Thursday, May 22, 2008
Burda 7965 View A
Burda 7965 turned out OK! Sewn in a black silk linen blend from Jo-Ann's (surprise!), it gave it enough weight and the right color for a good result. It's different and a little more fun than the ubiquitous suburban mom cropped pants uniform of summer. While I probably wouldn't wear them for dressing to impress, I think they are good enough to wear around the house or out for quick errands without social embarrassment.
There were some good and some huh? things with this pattern. . .
First - the elastic measurement. It's up to you to figure out how much elastic you need if you fall in the middle of the size range. Seven sizes, with a 6" range from small to large. Not being a math whiz and with the assistance of a calculator and measuring tape, I figured each size was about 1 3/8" difference give or take. And it's a waistband elastic, rather forgiving and close enough. Second - the elastic width. The pattern calls for 5/8" - I used 3/8" instead and just squeeked it through the casing.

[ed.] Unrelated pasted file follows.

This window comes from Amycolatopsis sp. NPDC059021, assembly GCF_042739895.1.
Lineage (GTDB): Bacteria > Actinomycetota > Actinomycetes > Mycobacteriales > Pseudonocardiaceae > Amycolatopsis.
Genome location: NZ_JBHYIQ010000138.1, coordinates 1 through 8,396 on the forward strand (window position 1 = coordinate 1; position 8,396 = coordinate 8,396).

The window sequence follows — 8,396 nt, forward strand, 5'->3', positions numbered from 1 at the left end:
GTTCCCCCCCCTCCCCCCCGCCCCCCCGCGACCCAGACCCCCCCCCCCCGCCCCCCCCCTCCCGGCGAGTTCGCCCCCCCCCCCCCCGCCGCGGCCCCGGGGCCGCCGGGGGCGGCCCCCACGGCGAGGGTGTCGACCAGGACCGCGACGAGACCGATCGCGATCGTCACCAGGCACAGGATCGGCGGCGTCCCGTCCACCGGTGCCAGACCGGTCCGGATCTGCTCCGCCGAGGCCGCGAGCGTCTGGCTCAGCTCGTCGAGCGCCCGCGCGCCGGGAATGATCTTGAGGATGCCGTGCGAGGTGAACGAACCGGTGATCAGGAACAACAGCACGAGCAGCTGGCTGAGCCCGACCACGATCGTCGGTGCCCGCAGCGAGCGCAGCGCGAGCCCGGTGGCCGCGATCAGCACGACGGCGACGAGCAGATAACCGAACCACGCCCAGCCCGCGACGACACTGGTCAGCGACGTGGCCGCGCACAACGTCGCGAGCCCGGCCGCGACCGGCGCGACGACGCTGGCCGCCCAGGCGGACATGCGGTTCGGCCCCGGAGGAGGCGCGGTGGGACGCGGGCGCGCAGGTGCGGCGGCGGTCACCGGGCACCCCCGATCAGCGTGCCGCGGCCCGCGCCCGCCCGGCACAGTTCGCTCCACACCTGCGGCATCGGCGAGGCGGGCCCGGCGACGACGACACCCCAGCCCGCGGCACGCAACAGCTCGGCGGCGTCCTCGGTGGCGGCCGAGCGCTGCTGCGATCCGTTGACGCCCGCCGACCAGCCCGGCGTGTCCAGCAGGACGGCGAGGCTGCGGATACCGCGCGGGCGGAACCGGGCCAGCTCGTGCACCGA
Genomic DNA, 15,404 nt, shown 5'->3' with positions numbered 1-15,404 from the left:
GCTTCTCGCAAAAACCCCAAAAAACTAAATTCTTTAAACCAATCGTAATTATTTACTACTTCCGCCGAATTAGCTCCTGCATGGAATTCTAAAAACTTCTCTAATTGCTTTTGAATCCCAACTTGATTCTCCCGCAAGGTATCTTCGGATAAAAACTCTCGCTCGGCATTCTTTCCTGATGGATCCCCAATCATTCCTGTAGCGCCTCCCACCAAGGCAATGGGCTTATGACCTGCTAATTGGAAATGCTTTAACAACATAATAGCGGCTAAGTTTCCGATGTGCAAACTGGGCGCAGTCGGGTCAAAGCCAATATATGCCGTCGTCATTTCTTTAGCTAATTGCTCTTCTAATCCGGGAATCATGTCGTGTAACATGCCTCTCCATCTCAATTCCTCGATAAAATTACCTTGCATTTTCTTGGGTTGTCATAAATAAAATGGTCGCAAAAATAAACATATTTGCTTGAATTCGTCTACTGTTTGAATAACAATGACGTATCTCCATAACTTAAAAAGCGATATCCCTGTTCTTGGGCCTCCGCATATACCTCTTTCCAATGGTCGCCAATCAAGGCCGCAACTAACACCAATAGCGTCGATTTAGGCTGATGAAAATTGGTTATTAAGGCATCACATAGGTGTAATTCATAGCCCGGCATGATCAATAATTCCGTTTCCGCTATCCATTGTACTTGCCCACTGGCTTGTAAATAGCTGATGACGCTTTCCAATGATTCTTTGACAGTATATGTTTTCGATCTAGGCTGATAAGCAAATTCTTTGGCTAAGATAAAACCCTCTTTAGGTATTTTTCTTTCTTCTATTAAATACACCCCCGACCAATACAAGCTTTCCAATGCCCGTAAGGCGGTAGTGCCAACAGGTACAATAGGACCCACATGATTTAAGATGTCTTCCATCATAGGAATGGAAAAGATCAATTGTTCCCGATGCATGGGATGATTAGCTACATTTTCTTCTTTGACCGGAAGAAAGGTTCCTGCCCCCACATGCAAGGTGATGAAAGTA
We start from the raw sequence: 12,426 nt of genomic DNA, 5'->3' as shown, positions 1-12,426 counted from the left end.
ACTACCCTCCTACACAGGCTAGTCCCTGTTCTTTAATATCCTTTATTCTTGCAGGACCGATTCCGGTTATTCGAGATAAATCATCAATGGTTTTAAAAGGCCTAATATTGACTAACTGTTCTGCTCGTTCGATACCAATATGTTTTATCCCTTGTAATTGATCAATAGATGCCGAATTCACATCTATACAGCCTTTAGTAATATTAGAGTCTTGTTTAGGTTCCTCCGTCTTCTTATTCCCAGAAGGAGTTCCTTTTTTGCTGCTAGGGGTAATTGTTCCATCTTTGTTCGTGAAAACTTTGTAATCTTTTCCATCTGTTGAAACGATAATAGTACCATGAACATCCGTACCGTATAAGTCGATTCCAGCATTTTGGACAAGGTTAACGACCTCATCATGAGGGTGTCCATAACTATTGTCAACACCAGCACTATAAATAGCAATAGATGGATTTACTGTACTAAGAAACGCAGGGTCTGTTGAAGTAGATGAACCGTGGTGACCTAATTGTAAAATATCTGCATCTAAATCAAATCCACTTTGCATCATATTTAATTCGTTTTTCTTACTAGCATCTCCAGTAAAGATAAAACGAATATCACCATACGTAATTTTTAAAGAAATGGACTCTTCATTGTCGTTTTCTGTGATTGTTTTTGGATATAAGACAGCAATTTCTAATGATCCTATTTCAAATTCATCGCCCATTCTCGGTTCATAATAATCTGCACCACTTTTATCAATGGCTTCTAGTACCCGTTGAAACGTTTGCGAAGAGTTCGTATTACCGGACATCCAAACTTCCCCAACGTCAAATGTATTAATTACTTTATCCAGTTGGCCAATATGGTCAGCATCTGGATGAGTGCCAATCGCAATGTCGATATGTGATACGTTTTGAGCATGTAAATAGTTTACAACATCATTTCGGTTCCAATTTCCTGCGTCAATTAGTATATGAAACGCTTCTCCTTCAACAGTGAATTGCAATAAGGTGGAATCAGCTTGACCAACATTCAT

But the good - I loved that casing, which you will also find on the pants from 7966. Very high-detailed RTW look. You fold under the finished edge along the seam allowance and then place the casing band 3/8" below the folded edge and edgestitch the band, catching the finished edge. Nice! And fun if you are using a print and want a contrast effect with another fabric. Because of the way the grainline is placed, the resulting folds make it look more like a skirt than just wide short pant legs. You could also seize the opportunity to use your embroidery machine to add a pretty edge or some trim.
One of these is probably enough for me, but if you would like to try something different for summer, give Burda 7965 a try.
Update 5-23 -- Perhaps I'll rethink this as an only child. I'm wearing it today and it is so cool and comfortable (legs too sore from yoga today to even think about keeping knees pressed together!), and with the temp and humidity combined it's about 100 bajillion right now. This is only the beginning of a long, hot summer. . .